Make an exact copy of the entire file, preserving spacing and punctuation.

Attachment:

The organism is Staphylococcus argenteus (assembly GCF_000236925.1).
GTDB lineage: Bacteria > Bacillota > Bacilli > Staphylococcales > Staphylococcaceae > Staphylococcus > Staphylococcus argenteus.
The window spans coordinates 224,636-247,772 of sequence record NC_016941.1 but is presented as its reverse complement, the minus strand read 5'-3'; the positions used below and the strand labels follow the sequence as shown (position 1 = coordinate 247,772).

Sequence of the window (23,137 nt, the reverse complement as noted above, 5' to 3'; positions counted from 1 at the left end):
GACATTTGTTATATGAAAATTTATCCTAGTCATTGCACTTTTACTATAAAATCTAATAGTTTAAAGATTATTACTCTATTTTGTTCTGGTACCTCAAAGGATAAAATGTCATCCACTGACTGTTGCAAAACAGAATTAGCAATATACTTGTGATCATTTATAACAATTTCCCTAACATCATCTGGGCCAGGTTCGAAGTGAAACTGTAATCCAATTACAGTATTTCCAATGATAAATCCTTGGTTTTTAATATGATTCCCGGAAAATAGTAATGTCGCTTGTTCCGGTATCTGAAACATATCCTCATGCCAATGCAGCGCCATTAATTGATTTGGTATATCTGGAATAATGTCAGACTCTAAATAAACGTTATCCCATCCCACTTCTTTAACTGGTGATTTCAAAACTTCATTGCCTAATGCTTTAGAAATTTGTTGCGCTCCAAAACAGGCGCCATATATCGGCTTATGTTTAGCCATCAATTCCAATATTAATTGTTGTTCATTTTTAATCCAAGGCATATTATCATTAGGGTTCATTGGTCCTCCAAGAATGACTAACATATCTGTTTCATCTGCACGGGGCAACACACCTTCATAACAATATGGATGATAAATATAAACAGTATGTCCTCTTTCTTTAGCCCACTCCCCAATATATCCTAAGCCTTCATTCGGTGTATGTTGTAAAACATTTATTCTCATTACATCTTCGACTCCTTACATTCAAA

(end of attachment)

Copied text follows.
The organism is Staphylococcus argenteus (assembly GCF_000236925.1).
GTDB lineage: Bacteria > Bacillota > Bacilli > Staphylococcales > Staphylococcaceae > Staphylococcus > Staphylococcus argenteus.
The window spans coordinates 224,636-247,772 of sequence record NC_016941.1 but is presented as its reverse complement, the minus strand read 5'-3'; the positions used below and the strand labels follow the sequence as shown (position 1 = coordinate 247,772).

Sequence of the window (23,137 nt, the reverse complement as noted above, 5' to 3'; positions counted from 1 at the left end):
GACATTTGTTATATGAAAATTTATCCTAGTCATTGCACTTTTACTATAAAATCTAATAGTTTAAAGATTATTACTCTATTTTGTTCTGGTACCTCAAAGGATAAAATGTCATCCACTGACTGTTGCAAAACAGAATTAGCAATATACTTGTGATCATTTATAACAATTTCCCTAACATCATCTGGGCCAGGTTCGAAGTGAAACTGTAATCCAATTACAGTATTTCCAATGATAAATCCTTGGTTTTTAATATGATTCCCGGAAAATAGTAATGTCGCTTGTTCCGGTATCTGAAACATATCCTCATGCCAATGCAGCGCCATTAATTGATTTGGTATATCTGGAATAATGTCAGACTCTAAATAAACGTTATCCCATCCCACTTCTTTAACTGGTGATTTCAAAACTTCATTGCCTAATGCTTTAGAAATTTGTTGCGCTCCAAAACAGGCGCCATATATCGGCTTATGTTTAGCCATCAATTCCAATATTAATTGTTGTTCATTTTTAATCCAAGGCATATTATCATTAGGGTTCATTGGTCCTCCAAGAATGACTAACATATCTGTTTCATCTGCACGGGGCAACACACCTTCATAACAATATGGATGATAAATATAAACAGTATGTCCTCTTTCTTTAGCCCACTCCCCAATATATCCTAAGCCTTCATTCGGTGTATGTTGTAAAACATTTATTCTCATTACATCTTCGACTCCTTACATTCAAA